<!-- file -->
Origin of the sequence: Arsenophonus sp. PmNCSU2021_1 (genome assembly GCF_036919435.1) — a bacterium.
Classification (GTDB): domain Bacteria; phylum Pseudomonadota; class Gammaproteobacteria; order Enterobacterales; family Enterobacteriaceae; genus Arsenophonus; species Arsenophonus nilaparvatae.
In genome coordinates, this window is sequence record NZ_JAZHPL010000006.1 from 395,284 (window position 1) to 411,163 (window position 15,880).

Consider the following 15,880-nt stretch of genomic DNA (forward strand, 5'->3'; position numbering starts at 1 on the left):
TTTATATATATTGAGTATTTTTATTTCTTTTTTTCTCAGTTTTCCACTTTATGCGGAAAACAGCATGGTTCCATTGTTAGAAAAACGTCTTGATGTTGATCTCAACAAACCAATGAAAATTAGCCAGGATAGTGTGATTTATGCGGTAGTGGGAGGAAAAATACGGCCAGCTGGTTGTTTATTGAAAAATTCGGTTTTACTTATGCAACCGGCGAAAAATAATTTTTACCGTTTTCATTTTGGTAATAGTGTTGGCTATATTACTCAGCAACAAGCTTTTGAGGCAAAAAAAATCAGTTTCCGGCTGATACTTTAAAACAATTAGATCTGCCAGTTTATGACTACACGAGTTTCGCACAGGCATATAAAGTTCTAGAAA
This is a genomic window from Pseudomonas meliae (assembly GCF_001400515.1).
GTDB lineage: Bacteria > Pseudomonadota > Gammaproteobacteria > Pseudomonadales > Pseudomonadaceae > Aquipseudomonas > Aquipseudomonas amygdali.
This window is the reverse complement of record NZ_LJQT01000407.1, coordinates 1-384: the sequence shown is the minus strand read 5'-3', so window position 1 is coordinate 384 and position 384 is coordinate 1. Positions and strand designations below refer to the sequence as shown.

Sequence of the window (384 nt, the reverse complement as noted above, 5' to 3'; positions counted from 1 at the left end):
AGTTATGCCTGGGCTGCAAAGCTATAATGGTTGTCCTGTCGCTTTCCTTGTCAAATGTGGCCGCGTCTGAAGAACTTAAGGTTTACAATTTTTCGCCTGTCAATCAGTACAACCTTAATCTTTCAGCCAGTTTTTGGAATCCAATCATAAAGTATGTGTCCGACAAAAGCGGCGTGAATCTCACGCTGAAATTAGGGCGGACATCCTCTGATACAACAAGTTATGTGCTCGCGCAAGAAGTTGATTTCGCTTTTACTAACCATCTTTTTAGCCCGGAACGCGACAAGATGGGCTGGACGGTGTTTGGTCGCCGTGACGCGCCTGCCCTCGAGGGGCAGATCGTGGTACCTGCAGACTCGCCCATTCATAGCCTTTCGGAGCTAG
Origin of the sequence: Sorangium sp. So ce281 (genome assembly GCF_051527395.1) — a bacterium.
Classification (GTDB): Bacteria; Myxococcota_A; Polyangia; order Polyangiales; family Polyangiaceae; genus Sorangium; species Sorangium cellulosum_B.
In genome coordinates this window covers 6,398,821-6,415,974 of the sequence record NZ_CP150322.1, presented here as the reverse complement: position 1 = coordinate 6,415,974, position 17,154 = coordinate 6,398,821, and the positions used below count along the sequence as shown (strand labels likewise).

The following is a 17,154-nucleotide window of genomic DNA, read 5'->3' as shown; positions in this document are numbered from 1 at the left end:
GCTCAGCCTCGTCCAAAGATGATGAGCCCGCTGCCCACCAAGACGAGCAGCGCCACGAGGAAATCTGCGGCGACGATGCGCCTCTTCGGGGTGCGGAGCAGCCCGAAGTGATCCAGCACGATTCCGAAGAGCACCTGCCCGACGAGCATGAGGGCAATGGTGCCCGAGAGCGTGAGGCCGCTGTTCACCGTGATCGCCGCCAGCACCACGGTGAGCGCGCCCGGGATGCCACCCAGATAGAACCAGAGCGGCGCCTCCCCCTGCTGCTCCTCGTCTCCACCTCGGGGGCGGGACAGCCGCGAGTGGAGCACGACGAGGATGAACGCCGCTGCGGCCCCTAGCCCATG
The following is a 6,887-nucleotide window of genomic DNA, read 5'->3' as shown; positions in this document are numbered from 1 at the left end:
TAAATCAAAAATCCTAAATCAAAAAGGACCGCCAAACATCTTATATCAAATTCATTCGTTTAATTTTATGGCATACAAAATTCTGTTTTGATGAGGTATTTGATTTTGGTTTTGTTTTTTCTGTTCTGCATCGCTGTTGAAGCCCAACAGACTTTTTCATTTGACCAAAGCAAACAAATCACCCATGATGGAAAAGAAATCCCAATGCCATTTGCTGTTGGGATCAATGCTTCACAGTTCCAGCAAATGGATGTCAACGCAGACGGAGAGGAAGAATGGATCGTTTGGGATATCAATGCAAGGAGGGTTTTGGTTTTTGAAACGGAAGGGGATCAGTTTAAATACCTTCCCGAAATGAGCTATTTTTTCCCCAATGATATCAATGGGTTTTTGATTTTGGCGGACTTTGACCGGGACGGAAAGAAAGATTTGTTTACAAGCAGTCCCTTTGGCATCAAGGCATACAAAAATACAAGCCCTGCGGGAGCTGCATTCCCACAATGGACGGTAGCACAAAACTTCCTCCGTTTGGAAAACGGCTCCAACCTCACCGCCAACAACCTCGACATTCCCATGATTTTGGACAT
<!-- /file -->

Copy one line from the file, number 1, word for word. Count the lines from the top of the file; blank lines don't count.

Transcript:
Origin of the sequence: Arsenophonus sp. PmNCSU2021_1 (genome assembly GCF_036919435.1) — a bacterium.